Clarence “Keith” Hutchinson of Gillette, formally of Sheridan, Wyoming died on 10/31/2018 at the Legacy and Rehabilitation Center of complications from Parkinson’s disease. At his request, cremation has taken place and private family services will be held at a later date at the Black Hills National Cemetery Keith was born in Glendive Montana on November 8, 1931 to Clarence Lee and Hildur (Johnnie Johnson) Hutchinson. He was raised in the Loughboro community of eastern Dawson County and attended the local one room country school. He started the first grade in 1936 at age five, completed the first and second grade in one year, and entered Dawson County High School when he was twelve years old. His family moved six miles east to a ranch on Cottonwood Creek in Wibaux County in 1944, but he continued to attend Dawson County schools. He graduated from Dawson County High School in 1948. He enlisted in the Air National Guard at the age of 17, while attending Dawson County Junior College. He earned an Associate of Arts degree in Business Administration in 1950. Keith began a twenty seven year Air Force career when he enlisted in the United States Air Force in August 1950, shortly after the start of the Korean War. He served as a gunner on B-26 light bombers flying low-level night interdiction missions over North Korea. His role aboard the aircraft included flak suppression, firing on trains and trucks as well as aircraft defense. Flying low level at night in the mountainous terrain over North Korea was not a particularly healthy environment conducive to a long life, but he successfully completed fifty six missions and returned to the states in February 1952. After returning to the states, he served as a gunner on B-50 bombers with a nuclear mission, prior to entering aviation cadet training. He was commissioned a second lieutenant in December 1953 and received his Air Force pilot rating in January 1954.
An Air Force commission and pilot’s wings were not the only highlights in Keith’s life during this period. He married his high school sweetheart, Diane Baker of Glendive Montana on December 23, 1953. They shared 57 wonderful years together as they moved to Texas, Nevada, Florida, Georgia, Arizona, Massachusetts, Montana, Alabama, Virginia, Iran, and Oklahoma before settling in Sheridan, Wyoming in 1978. Keith completed fighter weapons training at Nellis AFB in Nevada and served as an instructor pilot in the F-86D all-weather fighter / interceptor schools at Tyndall AFB, Florida and Moody AFB, Georgia. At the time the F-86D was the United States most advanced fighter aircraft. He said every pilot should have been issued one of these planes. It was an absolute joy to fly. In June 1960, he was selected for the Air Force Institute of Technology with a duty station at the University of Arizona at Tucson where he completed degree requirements for a BA in electrical engineering in twenty six months graduating with highest distinction. Keith volunteered and was assigned to the Republic of Vietnam in November 1965 where he served with the 5th Air Commando Squadron. He flew 386 combat missions over South Vietnam in the U-10 aircraft, a short take-off and landing aircraft. The flights were psychological warfare missions in support of US Special Forces, South Vietnamese ground forces and the regular US army. After completing Air Command and Staff College at Maxwell AFB, Alabama, Keith was assigned to the Air Force Technical Applications Center, (AFTAC) with duty stations in both Alexandria, Virginia and Tehran, Iran. AFTAC’s highly classified mission has since been declassified. Its purpose was to detect nuclear detonations anywhere in the world as part of the nuclear test ban treaty. He always considered his assignment to Tehran one of the highlights of his Air Force career. He commanded a small detachment of American servicemen and Iranian nationals at a remote desert location while living with his family in the city of Tehran. He made many Iranian friends while there and often deplored their fate when the mullahs returned to power with their anti-American rhetoric and attempts to drag Iran back into the seventh century.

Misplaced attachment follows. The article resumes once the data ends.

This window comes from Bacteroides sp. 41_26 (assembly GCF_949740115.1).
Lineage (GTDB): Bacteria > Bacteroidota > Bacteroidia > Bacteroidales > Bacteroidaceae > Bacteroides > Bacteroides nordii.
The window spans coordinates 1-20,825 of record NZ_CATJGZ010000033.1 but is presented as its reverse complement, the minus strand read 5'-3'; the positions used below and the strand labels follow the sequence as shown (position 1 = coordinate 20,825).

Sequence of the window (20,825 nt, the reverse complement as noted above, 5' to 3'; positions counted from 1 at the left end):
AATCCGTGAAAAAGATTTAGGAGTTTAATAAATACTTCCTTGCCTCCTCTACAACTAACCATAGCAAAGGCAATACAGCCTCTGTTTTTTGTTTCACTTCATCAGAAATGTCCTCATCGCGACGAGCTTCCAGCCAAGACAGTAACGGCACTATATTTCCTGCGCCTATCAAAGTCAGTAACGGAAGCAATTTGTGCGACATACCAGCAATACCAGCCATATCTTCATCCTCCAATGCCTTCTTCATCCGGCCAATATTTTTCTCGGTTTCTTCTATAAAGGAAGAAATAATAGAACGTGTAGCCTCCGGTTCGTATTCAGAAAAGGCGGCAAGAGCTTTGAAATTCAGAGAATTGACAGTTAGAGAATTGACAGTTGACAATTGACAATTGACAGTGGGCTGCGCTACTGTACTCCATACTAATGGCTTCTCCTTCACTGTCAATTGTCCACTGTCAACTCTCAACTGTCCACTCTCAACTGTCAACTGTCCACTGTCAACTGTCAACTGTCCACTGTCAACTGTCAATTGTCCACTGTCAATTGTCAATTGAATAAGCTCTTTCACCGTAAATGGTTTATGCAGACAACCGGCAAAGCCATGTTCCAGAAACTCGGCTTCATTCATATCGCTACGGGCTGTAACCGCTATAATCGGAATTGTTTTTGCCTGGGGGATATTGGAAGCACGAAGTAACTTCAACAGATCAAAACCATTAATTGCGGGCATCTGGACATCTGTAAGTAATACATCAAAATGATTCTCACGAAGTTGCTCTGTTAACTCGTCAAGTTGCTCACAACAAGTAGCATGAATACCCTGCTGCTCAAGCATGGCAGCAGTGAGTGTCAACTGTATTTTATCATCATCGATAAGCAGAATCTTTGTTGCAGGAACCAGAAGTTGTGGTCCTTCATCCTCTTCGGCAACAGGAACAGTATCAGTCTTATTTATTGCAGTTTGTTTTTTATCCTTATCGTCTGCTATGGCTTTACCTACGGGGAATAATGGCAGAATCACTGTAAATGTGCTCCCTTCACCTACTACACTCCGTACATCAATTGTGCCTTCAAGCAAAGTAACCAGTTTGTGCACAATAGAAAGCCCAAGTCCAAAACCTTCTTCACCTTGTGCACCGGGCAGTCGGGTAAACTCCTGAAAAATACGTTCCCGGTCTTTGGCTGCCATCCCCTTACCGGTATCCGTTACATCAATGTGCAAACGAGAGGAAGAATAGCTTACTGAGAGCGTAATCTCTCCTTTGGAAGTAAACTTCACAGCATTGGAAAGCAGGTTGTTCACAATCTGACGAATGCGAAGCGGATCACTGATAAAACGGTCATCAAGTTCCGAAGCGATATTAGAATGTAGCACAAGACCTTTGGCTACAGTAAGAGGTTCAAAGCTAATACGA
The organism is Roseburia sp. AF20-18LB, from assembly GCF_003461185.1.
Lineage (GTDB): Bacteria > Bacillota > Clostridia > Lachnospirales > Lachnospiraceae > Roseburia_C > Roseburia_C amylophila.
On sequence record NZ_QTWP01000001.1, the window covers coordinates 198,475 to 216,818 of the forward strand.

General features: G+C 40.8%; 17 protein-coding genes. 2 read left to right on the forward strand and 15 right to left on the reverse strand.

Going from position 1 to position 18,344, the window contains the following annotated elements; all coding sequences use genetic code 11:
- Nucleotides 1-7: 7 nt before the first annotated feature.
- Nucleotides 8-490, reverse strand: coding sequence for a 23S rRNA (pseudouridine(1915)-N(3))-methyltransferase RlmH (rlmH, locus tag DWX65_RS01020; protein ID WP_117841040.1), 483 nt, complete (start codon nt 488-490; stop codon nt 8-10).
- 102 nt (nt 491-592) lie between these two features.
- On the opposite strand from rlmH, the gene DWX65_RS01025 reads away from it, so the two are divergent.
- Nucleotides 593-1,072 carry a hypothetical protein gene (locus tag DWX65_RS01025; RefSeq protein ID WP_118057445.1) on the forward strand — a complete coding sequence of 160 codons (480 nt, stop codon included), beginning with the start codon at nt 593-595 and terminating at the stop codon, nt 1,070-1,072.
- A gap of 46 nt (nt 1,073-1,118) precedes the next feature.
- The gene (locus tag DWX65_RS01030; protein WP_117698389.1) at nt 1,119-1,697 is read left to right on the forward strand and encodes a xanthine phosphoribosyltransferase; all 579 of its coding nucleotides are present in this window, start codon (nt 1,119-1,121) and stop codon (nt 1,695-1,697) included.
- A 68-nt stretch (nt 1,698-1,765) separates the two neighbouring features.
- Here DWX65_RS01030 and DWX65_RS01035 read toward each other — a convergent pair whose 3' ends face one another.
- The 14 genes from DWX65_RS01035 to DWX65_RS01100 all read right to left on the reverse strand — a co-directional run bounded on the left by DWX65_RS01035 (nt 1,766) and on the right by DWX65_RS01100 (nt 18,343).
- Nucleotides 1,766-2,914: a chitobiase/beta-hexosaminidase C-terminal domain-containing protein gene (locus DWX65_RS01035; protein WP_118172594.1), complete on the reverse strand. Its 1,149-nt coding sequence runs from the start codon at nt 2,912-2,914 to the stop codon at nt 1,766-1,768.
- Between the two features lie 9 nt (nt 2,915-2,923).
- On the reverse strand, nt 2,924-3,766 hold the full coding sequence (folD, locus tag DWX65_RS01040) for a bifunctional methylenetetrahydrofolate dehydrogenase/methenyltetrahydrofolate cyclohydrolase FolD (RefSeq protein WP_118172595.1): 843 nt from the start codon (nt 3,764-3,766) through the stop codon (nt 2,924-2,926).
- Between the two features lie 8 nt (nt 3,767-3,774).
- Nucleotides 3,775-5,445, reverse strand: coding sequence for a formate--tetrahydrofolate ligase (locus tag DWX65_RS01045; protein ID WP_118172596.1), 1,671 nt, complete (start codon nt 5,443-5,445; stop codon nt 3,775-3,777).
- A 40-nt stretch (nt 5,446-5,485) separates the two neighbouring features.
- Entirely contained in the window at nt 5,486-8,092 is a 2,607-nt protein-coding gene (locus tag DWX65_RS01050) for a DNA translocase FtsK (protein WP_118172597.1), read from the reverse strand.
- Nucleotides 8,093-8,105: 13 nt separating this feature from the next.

Upon returning to the United States, he was stationed in Oklahoma City as Commander of the Air Force Engineering and Integration squadron responsible for engineering USAF communications systems for the southern United States. Keith attained the rank of Colonel in the Air Force and retired in July 1977. His military decorations and awards included the Legion of Merit, Distinguished Flying Cross, Meritorious Service Medal with one oak leaf cluster, Air Medal with 14 oak leaf clusters, Air Force Commendation Medal, Air Force Outstanding Unit Award with two oak leaf clusters, Presidential Unit Citation, Good Conduct Medal and the Vietnamese Cross of Gallantry with silver star, and the Ambassador of Peace Medal from South Korea. After retiring from the Air Force, he briefly worked for an oil well servicing company in Oklahoma before moving to Sheridan where he was the personnel and training director at Big Horn Coal from 1978 to 1989. After retiring for the second time, Keith and Diane traveled to Europe, Canada, Alaska, Mexico, Hawaii, Australia, and about the continental United States but were always anxious to return to Sheridan where he maintained a large yard and enjoyed puttering around. He particularly enjoyed family visits, spending time with his children and grandchildren, and anxiously looked forward to annual hunting, horse packing, and fishing trips with his son and daughter in law. He loved being in very remote country and always insisted on getting to the highest ground or peak just so he could take in the view. He was preceded in death by his parents, his wife, Diane Hutchinson; brother, Glenn Hutchinson, and sister, Joyce who died in infancy. He is survived by his children, Debbie Wolf (Frank) of Moorcroft, Wyoming; Vicki Burgess (Fred) of Bailey, Colorado; and Jerry Hutchinson (Gerveann) of Gillette, Wyoming. He is also survived by his grandchildren, Tracy Nemes, of Gillette; Ryan Wolf (Senait); Erin Spatz (Aaron); and Kayla Wolf (Fiancé Jeff), all of Denver, CO and his great grandchildren, Finley and Callum Spatz, and Sienna Wolf. In lieu of flowers, a donation to the Salvation Army, Wounded Warriors, or Parkinson’s Foundation would be appreciated. Memorials and condolences may be sent in care of Walker Funeral Home 410 Medical Arts Court, Gillette, WY 82716. Condolences may also be expressed at www.walkerfuneralgillette.com